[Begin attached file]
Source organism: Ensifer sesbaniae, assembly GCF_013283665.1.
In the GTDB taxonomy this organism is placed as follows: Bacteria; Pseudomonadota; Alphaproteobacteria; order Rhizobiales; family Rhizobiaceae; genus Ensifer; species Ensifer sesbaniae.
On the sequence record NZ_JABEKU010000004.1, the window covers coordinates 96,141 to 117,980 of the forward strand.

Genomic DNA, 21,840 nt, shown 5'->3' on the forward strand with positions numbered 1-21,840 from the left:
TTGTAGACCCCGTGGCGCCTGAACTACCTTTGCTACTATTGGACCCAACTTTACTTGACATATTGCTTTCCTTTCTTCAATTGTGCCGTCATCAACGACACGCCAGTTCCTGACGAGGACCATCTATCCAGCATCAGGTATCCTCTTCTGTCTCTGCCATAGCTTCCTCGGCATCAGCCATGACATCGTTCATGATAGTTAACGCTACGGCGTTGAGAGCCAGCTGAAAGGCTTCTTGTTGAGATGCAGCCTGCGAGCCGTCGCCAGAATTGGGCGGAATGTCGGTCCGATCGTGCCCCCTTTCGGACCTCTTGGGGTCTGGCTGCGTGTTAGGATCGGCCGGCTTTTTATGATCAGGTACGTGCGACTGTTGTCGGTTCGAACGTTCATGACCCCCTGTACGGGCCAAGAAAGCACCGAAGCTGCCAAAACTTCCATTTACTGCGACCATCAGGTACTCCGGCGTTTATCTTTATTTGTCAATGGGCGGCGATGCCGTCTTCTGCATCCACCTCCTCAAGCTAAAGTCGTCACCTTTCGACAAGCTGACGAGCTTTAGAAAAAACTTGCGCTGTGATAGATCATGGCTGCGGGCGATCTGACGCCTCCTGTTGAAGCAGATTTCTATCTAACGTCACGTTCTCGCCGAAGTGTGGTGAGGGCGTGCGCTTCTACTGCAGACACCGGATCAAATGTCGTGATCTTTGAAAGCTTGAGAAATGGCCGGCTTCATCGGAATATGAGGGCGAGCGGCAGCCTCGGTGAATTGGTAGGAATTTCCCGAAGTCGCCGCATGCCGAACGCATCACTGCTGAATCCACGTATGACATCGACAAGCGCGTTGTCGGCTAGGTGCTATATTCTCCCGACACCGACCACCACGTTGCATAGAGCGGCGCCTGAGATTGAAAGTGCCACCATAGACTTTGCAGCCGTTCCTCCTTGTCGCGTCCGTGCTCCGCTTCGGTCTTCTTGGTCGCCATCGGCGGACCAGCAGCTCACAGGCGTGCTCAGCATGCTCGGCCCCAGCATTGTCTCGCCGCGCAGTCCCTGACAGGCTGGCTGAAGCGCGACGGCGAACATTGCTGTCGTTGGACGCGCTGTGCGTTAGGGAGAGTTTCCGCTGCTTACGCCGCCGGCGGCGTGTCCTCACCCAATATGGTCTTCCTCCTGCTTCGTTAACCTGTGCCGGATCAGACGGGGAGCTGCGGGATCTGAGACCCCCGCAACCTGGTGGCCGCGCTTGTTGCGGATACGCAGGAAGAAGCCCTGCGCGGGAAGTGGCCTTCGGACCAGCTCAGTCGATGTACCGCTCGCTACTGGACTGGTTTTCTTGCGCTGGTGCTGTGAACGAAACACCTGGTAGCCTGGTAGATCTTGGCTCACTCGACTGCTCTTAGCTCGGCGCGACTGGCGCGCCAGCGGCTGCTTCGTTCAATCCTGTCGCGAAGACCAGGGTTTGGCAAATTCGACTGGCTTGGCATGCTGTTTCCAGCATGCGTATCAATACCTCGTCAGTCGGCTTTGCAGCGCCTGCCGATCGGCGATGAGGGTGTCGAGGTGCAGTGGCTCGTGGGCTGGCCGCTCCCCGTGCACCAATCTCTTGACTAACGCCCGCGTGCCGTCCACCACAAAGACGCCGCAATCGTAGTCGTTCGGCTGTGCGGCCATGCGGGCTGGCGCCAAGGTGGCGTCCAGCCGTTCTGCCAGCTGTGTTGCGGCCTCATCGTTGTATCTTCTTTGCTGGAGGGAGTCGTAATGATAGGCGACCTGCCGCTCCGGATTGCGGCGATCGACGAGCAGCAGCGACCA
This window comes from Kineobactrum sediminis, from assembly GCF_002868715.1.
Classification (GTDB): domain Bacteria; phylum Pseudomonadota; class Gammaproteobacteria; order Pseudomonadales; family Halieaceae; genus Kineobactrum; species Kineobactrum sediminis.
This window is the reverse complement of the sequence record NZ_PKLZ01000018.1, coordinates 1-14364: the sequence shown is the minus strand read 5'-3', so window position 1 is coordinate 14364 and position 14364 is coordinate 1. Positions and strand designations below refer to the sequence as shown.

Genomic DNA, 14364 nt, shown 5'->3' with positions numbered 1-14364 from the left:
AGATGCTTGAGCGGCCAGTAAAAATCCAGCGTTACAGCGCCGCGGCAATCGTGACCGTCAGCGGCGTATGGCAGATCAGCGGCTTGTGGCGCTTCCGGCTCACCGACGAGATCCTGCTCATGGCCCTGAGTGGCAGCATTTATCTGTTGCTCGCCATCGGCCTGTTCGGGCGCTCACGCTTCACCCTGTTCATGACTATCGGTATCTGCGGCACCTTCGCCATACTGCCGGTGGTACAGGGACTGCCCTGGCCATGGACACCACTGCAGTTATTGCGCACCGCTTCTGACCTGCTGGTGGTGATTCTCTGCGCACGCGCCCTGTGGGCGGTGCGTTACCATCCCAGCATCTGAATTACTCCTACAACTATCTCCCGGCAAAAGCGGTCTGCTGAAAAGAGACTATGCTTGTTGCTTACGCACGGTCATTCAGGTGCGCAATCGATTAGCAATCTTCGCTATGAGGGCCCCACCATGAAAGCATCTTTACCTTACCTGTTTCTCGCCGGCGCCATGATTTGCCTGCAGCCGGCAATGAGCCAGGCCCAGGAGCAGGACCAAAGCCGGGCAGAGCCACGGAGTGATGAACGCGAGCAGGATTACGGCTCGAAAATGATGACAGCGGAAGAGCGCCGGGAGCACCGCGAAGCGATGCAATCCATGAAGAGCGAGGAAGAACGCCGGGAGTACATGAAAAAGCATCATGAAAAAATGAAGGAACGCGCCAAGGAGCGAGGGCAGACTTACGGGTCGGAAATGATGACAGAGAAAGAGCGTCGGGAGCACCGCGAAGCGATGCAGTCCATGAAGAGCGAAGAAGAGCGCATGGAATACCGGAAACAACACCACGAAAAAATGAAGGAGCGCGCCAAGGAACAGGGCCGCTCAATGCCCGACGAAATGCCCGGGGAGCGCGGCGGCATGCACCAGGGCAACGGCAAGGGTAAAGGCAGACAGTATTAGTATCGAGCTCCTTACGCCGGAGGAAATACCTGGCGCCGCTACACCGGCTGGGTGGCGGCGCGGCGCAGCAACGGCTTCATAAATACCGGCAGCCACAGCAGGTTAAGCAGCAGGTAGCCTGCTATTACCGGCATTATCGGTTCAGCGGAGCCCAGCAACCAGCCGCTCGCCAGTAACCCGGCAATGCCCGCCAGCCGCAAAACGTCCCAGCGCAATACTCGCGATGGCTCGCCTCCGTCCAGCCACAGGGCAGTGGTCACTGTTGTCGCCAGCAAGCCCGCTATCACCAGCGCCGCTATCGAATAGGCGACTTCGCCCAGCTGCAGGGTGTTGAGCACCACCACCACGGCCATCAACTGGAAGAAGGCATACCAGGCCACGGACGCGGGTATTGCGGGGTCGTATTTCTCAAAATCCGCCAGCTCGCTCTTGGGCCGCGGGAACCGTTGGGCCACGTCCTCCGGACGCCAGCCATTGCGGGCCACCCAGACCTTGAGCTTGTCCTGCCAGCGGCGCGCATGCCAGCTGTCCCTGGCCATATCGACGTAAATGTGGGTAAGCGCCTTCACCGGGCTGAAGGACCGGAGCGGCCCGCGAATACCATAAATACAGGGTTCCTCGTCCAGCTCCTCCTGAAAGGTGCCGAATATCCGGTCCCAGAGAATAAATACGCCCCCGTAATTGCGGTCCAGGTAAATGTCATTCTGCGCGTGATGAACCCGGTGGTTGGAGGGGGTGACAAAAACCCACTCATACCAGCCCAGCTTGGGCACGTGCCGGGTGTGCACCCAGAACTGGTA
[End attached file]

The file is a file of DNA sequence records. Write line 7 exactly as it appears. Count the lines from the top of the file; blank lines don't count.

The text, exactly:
Classification (GTDB): domain Bacteria; phylum Pseudomonadota; class Gammaproteobacteria; order Pseudomonadales; family Halieaceae; genus Kineobactrum; species Kineobactrum sediminis.